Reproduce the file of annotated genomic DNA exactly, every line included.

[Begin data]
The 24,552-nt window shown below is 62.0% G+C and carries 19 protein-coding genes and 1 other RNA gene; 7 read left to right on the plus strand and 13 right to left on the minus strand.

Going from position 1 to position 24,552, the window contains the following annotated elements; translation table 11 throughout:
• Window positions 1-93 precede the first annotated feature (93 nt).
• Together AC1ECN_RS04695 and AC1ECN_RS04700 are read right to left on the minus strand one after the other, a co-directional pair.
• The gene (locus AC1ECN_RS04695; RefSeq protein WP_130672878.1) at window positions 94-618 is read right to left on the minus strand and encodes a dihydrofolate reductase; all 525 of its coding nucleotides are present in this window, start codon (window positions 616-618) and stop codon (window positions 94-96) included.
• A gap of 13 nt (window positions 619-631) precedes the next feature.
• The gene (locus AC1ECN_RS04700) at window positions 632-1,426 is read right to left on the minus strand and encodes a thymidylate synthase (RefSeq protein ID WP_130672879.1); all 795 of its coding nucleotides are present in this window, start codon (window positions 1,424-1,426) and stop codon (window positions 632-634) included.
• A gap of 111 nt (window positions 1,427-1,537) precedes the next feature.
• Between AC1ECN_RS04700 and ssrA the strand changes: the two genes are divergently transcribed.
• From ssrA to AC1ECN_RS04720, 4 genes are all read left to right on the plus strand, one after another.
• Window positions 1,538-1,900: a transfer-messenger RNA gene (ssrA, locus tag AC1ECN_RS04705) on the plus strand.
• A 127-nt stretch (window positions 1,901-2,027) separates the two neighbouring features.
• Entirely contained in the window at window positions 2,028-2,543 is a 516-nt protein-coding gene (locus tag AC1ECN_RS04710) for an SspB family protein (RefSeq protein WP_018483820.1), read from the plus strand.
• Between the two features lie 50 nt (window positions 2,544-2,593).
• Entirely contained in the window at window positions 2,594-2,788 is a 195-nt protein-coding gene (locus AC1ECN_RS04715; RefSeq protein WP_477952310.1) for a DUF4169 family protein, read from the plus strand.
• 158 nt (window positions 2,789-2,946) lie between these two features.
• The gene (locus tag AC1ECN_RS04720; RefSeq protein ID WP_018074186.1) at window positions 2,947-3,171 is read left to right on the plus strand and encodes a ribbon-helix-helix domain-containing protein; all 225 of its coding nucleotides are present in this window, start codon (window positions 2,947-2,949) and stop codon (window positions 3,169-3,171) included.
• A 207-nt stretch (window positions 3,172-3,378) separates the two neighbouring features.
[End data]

The 24,552-nt window shown below is 62.0% G+C and carries 19 protein-coding genes and 1 other RNA gene; 7 read left to right on the plus strand and 13 right to left on the minus strand.

Going from position 1 to position 24,552, the window contains the following annotated elements; translation table 11 throughout:
• Window positions 1-93 precede the first annotated feature (93 nt).
• Together AC1ECN_RS04695 and AC1ECN_RS04700 are read right to left on the minus strand one after the other, a co-directional pair.
• The gene (locus AC1ECN_RS04695; RefSeq protein WP_130672878.1) at window positions 94-618 is read right to left on the minus strand and encodes a dihydrofolate reductase; all 525 of its coding nucleotides are present in this window, start codon (window positions 616-618) and stop codon (window positions 94-96) included.
• A gap of 13 nt (window positions 619-631) precedes the next feature.
• The gene (locus AC1ECN_RS04700) at window positions 632-1,426 is read right to left on the minus strand and encodes a thymidylate synthase (RefSeq protein ID WP_130672879.1); all 795 of its coding nucleotides are present in this window, start codon (window positions 1,424-1,426) and stop codon (window positions 632-634) included.
• A gap of 111 nt (window positions 1,427-1,537) precedes the next feature.
• Between AC1ECN_RS04700 and ssrA the strand changes: the two genes are divergently transcribed.
• From ssrA to AC1ECN_RS04720, 4 genes are all read left to right on the plus strand, one after another.
• Window positions 1,538-1,900: a transfer-messenger RNA gene (ssrA, locus tag AC1ECN_RS04705) on the plus strand.
• A 127-nt stretch (window positions 1,901-2,027) separates the two neighbouring features.
• Entirely contained in the window at window positions 2,028-2,543 is a 516-nt protein-coding gene (locus tag AC1ECN_RS04710) for an SspB family protein (RefSeq protein WP_018483820.1), read from the plus strand.
• Between the two features lie 50 nt (window positions 2,544-2,593).
• Entirely contained in the window at window positions 2,594-2,788 is a 195-nt protein-coding gene (locus AC1ECN_RS04715; RefSeq protein WP_477952310.1) for a DUF4169 family protein, read from the plus strand.
• 158 nt (window positions 2,789-2,946) lie between these two features.
• The gene (locus tag AC1ECN_RS04720; RefSeq protein ID WP_018074186.1) at window positions 2,947-3,171 is read left to right on the plus strand and encodes a ribbon-helix-helix domain-containing protein; all 225 of its coding nucleotides are present in this window, start codon (window positions 2,947-2,949) and stop codon (window positions 3,169-3,171) included.
• A 207-nt stretch (window positions 3,172-3,378) separates the two neighbouring features.